The effects of maternal exercise on fetal oxygenation and feto-placental growth

  • James F. Clapp III
    Present address: 3751 Greenfield Way, Byron, CA 94514, USA. Tel.: +1-925-516-1865/1-216-778-7341; fax: +1-216-778-8847.
    Departments of Reproductive Biology, Obstetrics and Gynecology and the Schwartz Center for Metabolism and Nutrition, MetroHealth Medical Center, Case Western Reserve University School of Medicine, Cleveland, OH 44106, USA
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      Sustained bouts of maternal exercise during pregnancy cause an acute reduction in oxygen and nutrient delivery to the placental site. The decreased flow also initiates a slight fall in intervillous and fetal pO2 which initiates a fetal sympathetic response. This, coupled with hemoconcentration and improved placental perfusion balance, maintains fetal tissue perfusion and oxygen uptake.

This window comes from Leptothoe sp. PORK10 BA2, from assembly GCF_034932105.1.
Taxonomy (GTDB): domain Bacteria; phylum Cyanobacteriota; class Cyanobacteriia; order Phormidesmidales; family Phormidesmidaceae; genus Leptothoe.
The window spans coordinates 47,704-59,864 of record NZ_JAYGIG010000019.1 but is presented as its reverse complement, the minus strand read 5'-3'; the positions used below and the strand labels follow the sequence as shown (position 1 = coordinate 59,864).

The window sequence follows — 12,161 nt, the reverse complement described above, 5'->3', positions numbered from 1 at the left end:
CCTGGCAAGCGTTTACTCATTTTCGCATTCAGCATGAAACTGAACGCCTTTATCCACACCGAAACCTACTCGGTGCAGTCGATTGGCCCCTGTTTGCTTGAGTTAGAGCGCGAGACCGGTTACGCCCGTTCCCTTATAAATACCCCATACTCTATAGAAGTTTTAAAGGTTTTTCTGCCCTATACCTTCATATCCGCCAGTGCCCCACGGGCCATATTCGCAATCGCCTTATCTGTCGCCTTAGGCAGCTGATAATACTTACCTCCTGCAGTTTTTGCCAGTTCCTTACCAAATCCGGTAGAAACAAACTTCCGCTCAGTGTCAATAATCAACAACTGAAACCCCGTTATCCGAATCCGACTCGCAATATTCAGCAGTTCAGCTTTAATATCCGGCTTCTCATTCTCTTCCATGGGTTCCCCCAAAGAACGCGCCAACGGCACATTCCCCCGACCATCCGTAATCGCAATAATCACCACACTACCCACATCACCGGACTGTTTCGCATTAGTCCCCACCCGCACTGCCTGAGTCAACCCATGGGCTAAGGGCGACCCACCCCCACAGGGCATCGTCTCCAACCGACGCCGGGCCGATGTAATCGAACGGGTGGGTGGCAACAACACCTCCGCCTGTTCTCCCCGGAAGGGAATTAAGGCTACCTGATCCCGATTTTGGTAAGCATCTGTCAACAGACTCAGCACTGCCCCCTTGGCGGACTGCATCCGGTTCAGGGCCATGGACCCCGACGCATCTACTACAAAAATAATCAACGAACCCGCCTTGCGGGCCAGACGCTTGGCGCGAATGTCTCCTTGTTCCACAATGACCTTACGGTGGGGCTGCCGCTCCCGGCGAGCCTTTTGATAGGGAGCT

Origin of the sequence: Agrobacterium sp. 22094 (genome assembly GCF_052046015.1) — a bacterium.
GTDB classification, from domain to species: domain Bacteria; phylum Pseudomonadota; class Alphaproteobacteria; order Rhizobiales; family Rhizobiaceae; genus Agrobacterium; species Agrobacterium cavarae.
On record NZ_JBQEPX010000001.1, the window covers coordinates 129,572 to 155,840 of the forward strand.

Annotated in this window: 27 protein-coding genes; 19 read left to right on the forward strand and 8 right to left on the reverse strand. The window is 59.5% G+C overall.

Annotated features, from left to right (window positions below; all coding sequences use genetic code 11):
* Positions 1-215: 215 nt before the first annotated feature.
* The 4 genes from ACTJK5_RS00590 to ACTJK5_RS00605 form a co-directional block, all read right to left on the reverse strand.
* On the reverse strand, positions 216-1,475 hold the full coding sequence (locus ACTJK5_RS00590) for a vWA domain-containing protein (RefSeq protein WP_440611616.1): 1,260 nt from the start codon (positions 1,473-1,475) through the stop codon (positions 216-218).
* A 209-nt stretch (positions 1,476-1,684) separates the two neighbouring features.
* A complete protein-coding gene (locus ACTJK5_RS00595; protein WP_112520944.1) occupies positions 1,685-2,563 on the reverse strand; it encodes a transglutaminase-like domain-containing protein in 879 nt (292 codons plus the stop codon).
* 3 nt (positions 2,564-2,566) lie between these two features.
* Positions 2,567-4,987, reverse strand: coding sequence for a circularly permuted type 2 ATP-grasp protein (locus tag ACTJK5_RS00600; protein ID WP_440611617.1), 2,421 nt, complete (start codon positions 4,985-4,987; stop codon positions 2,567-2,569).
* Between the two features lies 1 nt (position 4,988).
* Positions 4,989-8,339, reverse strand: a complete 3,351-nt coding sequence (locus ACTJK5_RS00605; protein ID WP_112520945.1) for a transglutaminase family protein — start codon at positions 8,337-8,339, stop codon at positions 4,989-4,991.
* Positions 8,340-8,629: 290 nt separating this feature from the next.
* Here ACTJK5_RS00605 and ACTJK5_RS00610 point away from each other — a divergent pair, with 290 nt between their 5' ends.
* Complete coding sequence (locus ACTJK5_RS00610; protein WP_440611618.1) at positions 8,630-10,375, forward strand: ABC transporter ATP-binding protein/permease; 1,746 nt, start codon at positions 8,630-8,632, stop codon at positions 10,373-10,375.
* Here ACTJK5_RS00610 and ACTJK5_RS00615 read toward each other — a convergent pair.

Exercise training during pregnancy (regular bouts of sustained exercise) increases resting maternal (and perhaps fetal) plasma volume, intervillous space blood volume, cardiac output and placental function. These changes buffer the acute reductions in oxygen and nutrient delivery during exercise and probably increase 24 h nutrient delivery to the placental site. Thus, the effect of any given exercise regimen on fetal growth and size at birth is dependent on the type, frequency, intensity and duration of the exercise as well as the time point in the pregnancy when the exercise is performed. Maternal carbohydrate intake is yet another modifying factor. Beginning a moderate exercise regimen increases both anatomic markers of placental function and size at birth while maintaining a rigorous exercise regimen throughout pregnancy selectively reduces growth of the fetal fat organ and size at birth. Likewise, decreasing exercise performance in late-pregnancy increases size at birth while increasing exercise performance decreases it. Finally, the infants born of exercising women who eat carbohydrates which elevate 24 h blood glucose levels are large at birth irrespective of exercise performance.


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